Mark Edwards (MBBS, BSc(Hons), PhD, FRCP, FEAN) is Professor of Neurology at St George’s University of London and The Atkinson Morley Regional Neuroscience Service at St George’s University Hospital. He has a specialist clinical and research interest in Movement Disorders and Functional Neurological Disorder (FND). He did his PhD with Professor John Rothwell and Professor Kailash Bhatia at the UCL Institute of Neurology, studying the pathophysiology of genetic dystonia. During this period he was involved with the development of a novel and now widely used technique for transcranial magnetic stimulation: theta burst stimulation. Following completion of neurology training he became a Senior Lecturer and Honorary Consultant Neurologist at UCL and the National Hospital for Neurology. Here he developed an NIHR funded research program and specialist diagnostic and treatment service for patients with FND. After moving to St George’s in 2015 he expanded this work to develop one of the first integrated diagnostic and treatment services for FND alongside continued research work into the pathophysiology of the disorder and development and testing of novel treatments, including the first randomised trial of specialist physiotherapy for functional movement disorders. He is also an active part of the specialist movement disorders and deep brain stimulation team at the Atkinson Morley Regional Neuroscience Centre, and continues electrophysiological and psychophysical research work into the pathophysiology and treatment of movement disorders in general. He has published over 300 peer reviewed publications and is author of the Oxford Specialist Handbook of Parkinson’s Disease and Other Movement Disorders. He is President of the Association of British Neurology Movement Disorders Group, International Executive Committee member of the International Parkinson’s and Movement Disorders Society, Board and Founding Member of the Functional Neurological Disorder Society, Associate Editor of the European Journal of Neurology, and medical advisor for FNDHope, the UK Dystonia Society and the British Association of Performing Arts Medicine. He is the winner of the Jon Stolk Award for Movement Disorders research from the American Academy of Neurology, the David Marsden Award for Dystonia research, the Queen Square Prize and the Uschi Tschabitscher prize for research from the European Academy of Neurology.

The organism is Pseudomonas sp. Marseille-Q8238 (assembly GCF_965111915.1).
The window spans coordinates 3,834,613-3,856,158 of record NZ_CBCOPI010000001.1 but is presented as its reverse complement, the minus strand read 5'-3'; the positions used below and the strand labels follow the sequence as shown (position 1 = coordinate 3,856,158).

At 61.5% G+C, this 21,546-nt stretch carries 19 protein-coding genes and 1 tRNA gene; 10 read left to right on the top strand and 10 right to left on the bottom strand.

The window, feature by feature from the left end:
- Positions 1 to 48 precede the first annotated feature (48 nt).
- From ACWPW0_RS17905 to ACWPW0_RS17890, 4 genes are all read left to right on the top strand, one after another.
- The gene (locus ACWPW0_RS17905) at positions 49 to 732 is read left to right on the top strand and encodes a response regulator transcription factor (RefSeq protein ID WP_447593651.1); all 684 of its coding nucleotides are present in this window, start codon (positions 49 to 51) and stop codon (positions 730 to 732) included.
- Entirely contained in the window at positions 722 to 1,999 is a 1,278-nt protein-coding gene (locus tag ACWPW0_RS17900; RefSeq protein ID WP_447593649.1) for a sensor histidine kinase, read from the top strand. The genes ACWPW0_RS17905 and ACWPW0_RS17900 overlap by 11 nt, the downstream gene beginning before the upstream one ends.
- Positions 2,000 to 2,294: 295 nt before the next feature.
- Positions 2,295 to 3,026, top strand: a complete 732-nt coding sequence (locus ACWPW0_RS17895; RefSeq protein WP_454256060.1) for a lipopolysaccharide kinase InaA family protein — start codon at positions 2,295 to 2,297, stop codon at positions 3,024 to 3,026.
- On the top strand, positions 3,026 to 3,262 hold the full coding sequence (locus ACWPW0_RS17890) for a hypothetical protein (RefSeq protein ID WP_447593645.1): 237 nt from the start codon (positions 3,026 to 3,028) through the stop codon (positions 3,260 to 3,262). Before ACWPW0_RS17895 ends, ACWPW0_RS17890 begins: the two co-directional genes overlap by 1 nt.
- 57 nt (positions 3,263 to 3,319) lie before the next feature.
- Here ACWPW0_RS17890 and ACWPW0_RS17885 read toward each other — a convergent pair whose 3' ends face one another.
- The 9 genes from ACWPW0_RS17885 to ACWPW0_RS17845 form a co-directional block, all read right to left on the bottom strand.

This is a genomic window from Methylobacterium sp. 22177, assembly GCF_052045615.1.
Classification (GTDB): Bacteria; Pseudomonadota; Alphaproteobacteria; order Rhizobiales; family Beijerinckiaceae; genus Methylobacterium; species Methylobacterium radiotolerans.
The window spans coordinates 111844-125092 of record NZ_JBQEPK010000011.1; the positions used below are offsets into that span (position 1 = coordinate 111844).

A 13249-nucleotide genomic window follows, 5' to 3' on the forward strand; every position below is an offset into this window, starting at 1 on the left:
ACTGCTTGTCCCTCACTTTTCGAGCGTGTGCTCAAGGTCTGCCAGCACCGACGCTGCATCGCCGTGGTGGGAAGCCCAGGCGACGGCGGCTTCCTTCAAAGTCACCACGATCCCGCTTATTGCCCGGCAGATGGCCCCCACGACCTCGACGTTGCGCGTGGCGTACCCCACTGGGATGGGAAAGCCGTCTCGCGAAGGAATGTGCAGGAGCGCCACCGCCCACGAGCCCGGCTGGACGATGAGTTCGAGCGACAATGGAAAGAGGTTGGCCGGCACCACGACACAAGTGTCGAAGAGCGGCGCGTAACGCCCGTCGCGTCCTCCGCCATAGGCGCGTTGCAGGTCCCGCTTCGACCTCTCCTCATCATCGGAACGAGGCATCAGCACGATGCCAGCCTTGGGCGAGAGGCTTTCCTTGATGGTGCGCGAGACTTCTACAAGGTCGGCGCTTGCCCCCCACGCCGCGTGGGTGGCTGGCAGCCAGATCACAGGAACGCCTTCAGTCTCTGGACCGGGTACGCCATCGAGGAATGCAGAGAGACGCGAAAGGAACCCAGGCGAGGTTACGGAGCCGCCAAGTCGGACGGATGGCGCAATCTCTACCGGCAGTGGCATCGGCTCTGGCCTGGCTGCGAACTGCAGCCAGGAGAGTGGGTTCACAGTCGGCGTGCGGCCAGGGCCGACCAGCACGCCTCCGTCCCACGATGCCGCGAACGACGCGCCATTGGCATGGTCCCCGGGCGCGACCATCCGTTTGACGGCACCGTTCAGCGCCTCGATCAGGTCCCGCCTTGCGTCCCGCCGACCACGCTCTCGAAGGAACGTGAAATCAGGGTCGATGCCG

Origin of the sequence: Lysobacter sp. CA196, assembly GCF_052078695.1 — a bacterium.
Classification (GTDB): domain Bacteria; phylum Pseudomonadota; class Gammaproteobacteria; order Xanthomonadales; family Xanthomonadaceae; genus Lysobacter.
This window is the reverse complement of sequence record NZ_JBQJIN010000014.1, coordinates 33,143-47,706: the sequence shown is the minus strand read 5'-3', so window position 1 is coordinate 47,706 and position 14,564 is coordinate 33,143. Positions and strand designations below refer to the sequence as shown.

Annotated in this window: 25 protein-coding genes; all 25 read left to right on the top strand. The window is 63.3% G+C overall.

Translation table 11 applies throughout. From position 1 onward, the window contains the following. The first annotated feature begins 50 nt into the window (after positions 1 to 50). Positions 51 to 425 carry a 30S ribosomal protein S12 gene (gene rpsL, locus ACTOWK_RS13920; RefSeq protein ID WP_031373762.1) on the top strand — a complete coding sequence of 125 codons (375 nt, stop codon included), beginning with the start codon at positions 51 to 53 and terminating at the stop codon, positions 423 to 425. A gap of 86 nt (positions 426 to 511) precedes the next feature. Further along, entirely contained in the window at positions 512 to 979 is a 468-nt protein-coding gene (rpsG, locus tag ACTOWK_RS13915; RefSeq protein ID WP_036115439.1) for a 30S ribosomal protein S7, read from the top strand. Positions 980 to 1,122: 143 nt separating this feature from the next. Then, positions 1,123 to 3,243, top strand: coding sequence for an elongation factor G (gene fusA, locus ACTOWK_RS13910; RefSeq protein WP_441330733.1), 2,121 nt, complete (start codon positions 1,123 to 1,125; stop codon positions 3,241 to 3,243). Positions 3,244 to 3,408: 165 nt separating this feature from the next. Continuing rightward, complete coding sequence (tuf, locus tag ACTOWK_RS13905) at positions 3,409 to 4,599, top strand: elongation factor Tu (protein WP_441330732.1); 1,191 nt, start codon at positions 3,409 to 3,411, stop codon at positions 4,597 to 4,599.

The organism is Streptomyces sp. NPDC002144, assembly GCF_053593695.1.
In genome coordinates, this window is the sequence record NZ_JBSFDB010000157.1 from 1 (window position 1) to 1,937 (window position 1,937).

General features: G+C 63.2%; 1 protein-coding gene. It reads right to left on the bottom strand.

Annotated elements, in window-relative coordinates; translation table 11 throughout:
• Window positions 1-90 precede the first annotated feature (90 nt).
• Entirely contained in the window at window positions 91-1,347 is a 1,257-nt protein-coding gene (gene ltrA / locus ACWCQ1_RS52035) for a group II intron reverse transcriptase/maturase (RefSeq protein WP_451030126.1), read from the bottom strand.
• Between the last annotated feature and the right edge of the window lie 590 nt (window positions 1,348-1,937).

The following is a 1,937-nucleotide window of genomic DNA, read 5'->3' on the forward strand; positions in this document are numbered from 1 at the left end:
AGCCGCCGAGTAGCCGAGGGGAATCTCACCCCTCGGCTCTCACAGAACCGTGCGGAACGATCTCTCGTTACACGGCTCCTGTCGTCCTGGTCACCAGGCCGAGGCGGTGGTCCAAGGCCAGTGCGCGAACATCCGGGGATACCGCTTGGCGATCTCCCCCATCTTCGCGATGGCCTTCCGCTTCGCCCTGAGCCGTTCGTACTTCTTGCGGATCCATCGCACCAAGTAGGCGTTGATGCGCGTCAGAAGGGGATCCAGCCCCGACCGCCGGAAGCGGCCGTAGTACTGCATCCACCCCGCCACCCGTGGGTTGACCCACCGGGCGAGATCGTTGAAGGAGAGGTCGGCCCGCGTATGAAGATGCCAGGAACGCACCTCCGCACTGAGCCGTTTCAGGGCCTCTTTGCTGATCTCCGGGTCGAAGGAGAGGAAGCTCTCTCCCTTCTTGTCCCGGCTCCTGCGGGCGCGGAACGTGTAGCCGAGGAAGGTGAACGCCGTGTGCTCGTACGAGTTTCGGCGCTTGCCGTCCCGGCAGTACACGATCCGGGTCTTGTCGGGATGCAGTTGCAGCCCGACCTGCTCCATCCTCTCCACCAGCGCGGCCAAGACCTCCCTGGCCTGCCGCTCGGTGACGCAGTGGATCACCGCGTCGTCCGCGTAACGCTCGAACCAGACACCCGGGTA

Dr Glenn Nielsen